Bianca Oblivion talks about her next single, her influences and what lies ahead
After releasing her first single Bumbum Pra Cá (and its remixes) a few months ago, Los Angeles DJ, producer and NTS resident Bianca Oblivion is about to release her second single: Bubble Pon Di Bed. This club banger infused with dancehall vibes is featuring MC XL Mad from Italian collective Numa Crew. We had the opportunity to chat with Bianca Oblivion before the release of the single on August 7th.
Hello Bianca, can you introduce yourself to the readers of CxC?
I’m Bianca Oblivion, an LA-based DJ and producer. I enjoy good food, beach trips, and bass-y club tunes.
Could you tell us more about the birth of your collaboration with XL Mad?
I had wanted to collaborate with him on a project for a while, and when I sent him Bumbum Pra Cá, he loved it and wanted to freestyle over it. That finally lit the match and I knew I had to get something going between us. I had been working on some ideas for a song in April and ended up combining those ideas with a riddim I started back in December. Most of the songs XL Mad had been releasing were on the lower BPM/reggae and dancehall tip, but I knew he would really go off on something faster, more club. I sent over the riddim and within a few days, he came back with the vocals and melody. The final version you hear is very close to that first run–it all came together in a really organic way.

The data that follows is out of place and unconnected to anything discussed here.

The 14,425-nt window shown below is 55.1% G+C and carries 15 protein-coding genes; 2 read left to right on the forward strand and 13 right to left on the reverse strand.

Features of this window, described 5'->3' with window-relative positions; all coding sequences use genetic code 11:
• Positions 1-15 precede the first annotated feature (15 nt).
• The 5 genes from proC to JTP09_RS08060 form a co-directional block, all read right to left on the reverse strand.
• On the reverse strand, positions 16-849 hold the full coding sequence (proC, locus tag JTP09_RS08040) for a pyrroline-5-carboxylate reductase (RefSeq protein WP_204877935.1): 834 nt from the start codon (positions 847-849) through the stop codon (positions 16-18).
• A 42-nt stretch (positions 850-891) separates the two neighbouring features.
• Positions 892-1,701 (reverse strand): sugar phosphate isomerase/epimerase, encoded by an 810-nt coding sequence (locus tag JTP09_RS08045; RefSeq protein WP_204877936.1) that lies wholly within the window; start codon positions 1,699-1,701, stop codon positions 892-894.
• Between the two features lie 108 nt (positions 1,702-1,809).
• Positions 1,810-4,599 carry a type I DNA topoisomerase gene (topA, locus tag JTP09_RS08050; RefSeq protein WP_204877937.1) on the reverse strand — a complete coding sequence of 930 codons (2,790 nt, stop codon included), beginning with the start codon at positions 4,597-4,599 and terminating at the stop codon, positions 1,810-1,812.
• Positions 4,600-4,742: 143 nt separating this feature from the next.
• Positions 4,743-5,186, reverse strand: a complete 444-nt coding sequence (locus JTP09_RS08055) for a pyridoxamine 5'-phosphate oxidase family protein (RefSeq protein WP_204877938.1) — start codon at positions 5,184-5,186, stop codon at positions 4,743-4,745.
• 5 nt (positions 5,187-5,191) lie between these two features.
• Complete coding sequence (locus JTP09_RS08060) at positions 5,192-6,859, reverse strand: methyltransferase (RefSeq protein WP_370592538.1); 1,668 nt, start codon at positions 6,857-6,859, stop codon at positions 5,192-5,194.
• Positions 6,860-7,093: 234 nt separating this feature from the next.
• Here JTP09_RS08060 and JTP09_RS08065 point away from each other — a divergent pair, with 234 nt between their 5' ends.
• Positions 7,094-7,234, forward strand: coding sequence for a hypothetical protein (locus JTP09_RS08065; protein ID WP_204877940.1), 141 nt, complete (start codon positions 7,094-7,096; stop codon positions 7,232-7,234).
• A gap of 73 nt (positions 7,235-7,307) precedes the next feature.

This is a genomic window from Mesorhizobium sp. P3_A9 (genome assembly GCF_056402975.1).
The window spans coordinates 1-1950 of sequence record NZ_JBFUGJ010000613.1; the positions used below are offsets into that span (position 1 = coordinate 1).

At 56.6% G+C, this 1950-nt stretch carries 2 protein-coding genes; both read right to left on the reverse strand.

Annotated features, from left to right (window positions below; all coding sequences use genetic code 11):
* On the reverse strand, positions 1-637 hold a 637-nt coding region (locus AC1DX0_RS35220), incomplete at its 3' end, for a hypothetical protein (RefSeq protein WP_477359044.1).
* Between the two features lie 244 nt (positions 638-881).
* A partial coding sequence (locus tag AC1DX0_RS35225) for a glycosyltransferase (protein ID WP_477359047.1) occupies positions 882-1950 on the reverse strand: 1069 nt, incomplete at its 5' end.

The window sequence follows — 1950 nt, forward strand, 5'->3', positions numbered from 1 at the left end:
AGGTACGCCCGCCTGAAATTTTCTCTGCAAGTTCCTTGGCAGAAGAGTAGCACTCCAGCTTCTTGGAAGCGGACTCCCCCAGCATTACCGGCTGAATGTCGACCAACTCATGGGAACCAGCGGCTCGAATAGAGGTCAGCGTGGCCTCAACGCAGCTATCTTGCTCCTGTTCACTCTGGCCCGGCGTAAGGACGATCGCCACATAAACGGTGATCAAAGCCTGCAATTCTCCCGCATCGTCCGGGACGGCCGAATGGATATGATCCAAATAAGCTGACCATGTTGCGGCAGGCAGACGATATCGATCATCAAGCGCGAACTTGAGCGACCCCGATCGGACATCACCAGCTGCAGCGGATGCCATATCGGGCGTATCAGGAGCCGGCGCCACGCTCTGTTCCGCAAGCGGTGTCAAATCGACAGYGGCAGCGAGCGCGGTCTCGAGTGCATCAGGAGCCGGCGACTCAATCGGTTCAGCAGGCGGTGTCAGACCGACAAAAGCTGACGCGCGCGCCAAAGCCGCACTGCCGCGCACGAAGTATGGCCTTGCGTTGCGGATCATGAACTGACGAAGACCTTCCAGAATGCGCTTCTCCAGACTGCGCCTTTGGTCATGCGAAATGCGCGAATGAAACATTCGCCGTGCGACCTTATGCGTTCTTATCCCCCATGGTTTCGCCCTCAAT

How did you meet each other?
XL Mad and I met 5 years ago in Florence. It was my first time visiting Italy and I had linked up with Ckrono, who booked me for his Voodoo Rebel party at El Barrio. It was also my first club gig in Europe, so I was really excited to play but also unsure of how they’d respond. Along with Ckrono, XL Mad and a few members of Numa Crew also played. The crowd loved my set and everyone was really welcoming, we partied together the whole night. XL Mad and I have remained friends ever since, and I’ve been a big supporter of both his production and lyrical work. We actually met in the first week of August and coincidentally, Bubble Pon Di Bed comes out the exact same week…full circle!
The track Bubble Pon Di Bed is inspired by dancehall, but with quite an original club vibe. On your previous single Bumbum Pra Cá, you already assembled grime, baile funk and club music together. What inspires you to combine specific musical genres with each other?